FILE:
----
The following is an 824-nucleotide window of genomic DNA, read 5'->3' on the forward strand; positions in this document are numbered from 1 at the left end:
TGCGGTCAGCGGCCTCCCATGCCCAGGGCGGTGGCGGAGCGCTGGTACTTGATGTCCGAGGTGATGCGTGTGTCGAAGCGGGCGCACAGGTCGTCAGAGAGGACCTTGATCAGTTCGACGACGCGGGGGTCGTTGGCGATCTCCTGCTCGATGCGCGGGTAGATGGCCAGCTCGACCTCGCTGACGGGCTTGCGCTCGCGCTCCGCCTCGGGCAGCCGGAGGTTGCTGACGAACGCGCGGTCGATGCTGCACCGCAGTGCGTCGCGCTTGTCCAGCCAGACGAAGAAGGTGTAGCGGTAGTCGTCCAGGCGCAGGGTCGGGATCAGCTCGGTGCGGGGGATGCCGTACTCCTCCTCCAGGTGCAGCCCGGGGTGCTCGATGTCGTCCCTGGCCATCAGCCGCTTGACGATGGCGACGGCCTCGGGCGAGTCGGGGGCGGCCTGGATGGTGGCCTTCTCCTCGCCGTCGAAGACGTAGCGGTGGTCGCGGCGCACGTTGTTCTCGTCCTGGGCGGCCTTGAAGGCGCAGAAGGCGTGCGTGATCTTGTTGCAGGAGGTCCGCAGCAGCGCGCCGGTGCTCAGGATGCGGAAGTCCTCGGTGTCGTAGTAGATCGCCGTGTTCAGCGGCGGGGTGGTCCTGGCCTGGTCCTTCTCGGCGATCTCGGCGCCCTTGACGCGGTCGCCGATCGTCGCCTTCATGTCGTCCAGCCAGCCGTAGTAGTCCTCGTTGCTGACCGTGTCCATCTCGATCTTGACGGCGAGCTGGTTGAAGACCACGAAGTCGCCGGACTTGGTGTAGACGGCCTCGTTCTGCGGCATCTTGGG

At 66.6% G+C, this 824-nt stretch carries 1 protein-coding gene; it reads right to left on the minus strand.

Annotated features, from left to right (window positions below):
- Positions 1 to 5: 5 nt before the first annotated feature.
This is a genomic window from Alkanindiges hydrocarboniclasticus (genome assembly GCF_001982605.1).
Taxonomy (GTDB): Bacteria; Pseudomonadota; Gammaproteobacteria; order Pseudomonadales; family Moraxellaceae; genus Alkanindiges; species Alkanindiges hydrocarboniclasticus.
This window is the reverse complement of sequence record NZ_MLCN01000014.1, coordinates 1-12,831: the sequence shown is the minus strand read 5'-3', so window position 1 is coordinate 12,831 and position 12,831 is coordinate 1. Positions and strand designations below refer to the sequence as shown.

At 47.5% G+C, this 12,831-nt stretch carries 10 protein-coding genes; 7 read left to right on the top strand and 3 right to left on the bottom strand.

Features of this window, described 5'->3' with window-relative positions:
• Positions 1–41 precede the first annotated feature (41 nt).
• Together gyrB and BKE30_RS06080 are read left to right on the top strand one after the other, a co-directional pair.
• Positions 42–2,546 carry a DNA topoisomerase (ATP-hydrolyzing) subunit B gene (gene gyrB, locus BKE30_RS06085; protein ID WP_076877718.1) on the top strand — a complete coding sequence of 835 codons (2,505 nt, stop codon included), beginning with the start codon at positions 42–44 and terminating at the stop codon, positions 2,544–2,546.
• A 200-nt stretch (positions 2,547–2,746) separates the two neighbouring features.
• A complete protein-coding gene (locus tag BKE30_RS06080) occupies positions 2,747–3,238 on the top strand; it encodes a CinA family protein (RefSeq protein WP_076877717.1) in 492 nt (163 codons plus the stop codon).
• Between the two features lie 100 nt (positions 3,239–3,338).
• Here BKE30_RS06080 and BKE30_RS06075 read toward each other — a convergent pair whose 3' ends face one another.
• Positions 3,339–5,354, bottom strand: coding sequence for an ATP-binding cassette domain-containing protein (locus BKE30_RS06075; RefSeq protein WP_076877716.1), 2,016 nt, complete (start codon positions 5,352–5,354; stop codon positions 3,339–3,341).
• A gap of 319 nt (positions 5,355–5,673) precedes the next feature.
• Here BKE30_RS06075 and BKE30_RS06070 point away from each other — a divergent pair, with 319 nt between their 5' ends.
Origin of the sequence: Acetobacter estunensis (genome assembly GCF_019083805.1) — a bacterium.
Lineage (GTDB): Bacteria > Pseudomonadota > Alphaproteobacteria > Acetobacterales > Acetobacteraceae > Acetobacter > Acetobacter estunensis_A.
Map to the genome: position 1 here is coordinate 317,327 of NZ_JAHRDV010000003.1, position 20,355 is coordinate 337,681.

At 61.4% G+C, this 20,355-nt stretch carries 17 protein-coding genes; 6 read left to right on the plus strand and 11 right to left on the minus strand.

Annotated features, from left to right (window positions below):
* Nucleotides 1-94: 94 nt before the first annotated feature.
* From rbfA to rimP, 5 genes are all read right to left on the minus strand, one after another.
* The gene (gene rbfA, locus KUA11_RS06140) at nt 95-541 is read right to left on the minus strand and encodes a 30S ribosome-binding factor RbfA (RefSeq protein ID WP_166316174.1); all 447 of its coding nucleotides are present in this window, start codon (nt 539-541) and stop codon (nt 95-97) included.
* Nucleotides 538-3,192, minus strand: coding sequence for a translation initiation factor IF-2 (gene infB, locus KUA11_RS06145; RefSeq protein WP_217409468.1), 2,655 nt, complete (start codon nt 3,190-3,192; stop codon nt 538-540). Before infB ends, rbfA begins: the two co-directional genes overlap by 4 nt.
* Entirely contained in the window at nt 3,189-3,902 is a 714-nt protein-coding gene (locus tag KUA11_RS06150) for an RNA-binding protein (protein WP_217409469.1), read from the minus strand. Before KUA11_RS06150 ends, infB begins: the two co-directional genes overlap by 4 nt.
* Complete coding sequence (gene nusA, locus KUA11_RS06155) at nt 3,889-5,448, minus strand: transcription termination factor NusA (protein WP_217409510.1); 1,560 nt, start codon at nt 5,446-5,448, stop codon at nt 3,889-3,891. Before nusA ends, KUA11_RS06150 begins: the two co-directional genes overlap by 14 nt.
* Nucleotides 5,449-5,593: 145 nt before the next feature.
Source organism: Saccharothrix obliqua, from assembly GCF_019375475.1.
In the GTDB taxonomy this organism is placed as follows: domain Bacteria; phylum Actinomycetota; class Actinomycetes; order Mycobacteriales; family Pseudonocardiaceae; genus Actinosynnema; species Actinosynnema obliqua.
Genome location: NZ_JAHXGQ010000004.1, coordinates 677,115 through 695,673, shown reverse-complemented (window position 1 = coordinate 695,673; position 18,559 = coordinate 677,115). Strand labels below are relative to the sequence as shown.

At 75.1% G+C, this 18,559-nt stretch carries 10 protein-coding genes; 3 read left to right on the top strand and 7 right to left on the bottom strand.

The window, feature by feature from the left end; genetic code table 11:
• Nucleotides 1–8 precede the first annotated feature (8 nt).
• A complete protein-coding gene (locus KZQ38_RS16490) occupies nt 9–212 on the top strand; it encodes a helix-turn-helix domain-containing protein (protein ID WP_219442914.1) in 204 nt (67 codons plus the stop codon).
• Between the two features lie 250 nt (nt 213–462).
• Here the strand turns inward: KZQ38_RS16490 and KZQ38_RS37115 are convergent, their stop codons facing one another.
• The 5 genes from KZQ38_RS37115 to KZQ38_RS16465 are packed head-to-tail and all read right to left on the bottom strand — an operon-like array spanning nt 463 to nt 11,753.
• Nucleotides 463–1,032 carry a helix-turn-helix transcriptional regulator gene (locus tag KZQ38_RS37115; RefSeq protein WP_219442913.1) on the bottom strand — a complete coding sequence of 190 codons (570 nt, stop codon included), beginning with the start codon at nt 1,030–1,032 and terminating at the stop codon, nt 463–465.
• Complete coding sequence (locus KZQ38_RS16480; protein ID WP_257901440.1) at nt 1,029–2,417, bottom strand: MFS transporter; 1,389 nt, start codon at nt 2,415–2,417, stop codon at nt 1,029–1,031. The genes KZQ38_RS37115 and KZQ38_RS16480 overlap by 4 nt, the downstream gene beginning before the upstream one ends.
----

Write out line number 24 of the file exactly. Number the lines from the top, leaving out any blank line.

At 61.4% G+C, this 20,355-nt stretch carries 17 protein-coding genes; 6 read left to right on the plus strand and 11 right to left on the minus strand.